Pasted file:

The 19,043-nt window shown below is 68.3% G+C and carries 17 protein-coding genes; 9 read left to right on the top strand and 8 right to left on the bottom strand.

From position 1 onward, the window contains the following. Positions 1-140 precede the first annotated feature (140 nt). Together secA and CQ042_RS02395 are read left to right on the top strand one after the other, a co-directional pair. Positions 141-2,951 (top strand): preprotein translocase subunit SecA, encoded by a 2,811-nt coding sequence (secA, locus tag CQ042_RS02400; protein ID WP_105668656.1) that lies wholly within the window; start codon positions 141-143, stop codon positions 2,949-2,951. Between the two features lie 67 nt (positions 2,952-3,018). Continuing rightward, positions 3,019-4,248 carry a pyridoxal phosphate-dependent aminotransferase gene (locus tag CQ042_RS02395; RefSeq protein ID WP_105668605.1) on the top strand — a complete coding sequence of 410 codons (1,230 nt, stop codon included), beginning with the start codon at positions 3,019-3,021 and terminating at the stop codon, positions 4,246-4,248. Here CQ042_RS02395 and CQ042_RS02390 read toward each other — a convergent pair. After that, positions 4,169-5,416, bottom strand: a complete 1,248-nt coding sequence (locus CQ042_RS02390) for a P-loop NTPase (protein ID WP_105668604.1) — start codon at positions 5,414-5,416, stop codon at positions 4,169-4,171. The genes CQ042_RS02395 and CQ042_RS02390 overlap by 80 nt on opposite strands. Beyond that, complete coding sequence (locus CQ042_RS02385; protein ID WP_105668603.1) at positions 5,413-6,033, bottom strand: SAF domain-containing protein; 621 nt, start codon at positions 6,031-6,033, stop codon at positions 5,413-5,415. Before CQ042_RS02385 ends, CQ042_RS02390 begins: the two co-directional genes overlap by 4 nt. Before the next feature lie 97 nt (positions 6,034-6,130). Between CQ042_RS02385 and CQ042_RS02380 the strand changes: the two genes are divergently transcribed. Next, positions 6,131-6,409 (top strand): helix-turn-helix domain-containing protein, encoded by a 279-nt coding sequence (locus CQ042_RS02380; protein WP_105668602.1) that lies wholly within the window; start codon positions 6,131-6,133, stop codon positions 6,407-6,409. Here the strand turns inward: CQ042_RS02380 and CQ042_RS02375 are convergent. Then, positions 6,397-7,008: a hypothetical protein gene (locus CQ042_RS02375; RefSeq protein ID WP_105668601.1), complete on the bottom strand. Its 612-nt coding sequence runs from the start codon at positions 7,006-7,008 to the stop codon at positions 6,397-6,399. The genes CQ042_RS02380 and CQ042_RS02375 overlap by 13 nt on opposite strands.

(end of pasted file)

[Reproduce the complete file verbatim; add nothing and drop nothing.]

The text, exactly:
The 19,043-nt window shown below is 68.3% G+C and carries 17 protein-coding genes; 9 read left to right on the top strand and 8 right to left on the bottom strand.

From position 1 onward, the window contains the following. Positions 1-140 precede the first annotated feature (140 nt). Together secA and CQ042_RS02395 are read left to right on the top strand one after the other, a co-directional pair. Positions 141-2,951 (top strand): preprotein translocase subunit SecA, encoded by a 2,811-nt coding sequence (secA, locus tag CQ042_RS02400; protein ID WP_105668656.1) that lies wholly within the window; start codon positions 141-143, stop codon positions 2,949-2,951. Between the two features lie 67 nt (positions 2,952-3,018). Continuing rightward, positions 3,019-4,248 carry a pyridoxal phosphate-dependent aminotransferase gene (locus tag CQ042_RS02395; RefSeq protein ID WP_105668605.1) on the top strand — a complete coding sequence of 410 codons (1,230 nt, stop codon included), beginning with the start codon at positions 3,019-3,021 and terminating at the stop codon, positions 4,246-4,248. Here CQ042_RS02395 and CQ042_RS02390 read toward each other — a convergent pair. After that, positions 4,169-5,416, bottom strand: a complete 1,248-nt coding sequence (locus CQ042_RS02390) for a P-loop NTPase (protein ID WP_105668604.1) — start codon at positions 5,414-5,416, stop codon at positions 4,169-4,171. The genes CQ042_RS02395 and CQ042_RS02390 overlap by 80 nt on opposite strands. Beyond that, complete coding sequence (locus CQ042_RS02385; protein ID WP_105668603.1) at positions 5,413-6,033, bottom strand: SAF domain-containing protein; 621 nt, start codon at positions 6,031-6,033, stop codon at positions 5,413-5,415. Before CQ042_RS02385 ends, CQ042_RS02390 begins: the two co-directional genes overlap by 4 nt. Before the next feature lie 97 nt (positions 6,034-6,130). Between CQ042_RS02385 and CQ042_RS02380 the strand changes: the two genes are divergently transcribed. Next, positions 6,131-6,409 (top strand): helix-turn-helix domain-containing protein, encoded by a 279-nt coding sequence (locus CQ042_RS02380; protein WP_105668602.1) that lies wholly within the window; start codon positions 6,131-6,133, stop codon positions 6,407-6,409. Here the strand turns inward: CQ042_RS02380 and CQ042_RS02375 are convergent. Then, positions 6,397-7,008: a hypothetical protein gene (locus CQ042_RS02375; RefSeq protein ID WP_105668601.1), complete on the bottom strand. Its 612-nt coding sequence runs from the start codon at positions 7,006-7,008 to the stop codon at positions 6,397-6,399. The genes CQ042_RS02380 and CQ042_RS02375 overlap by 13 nt on opposite strands.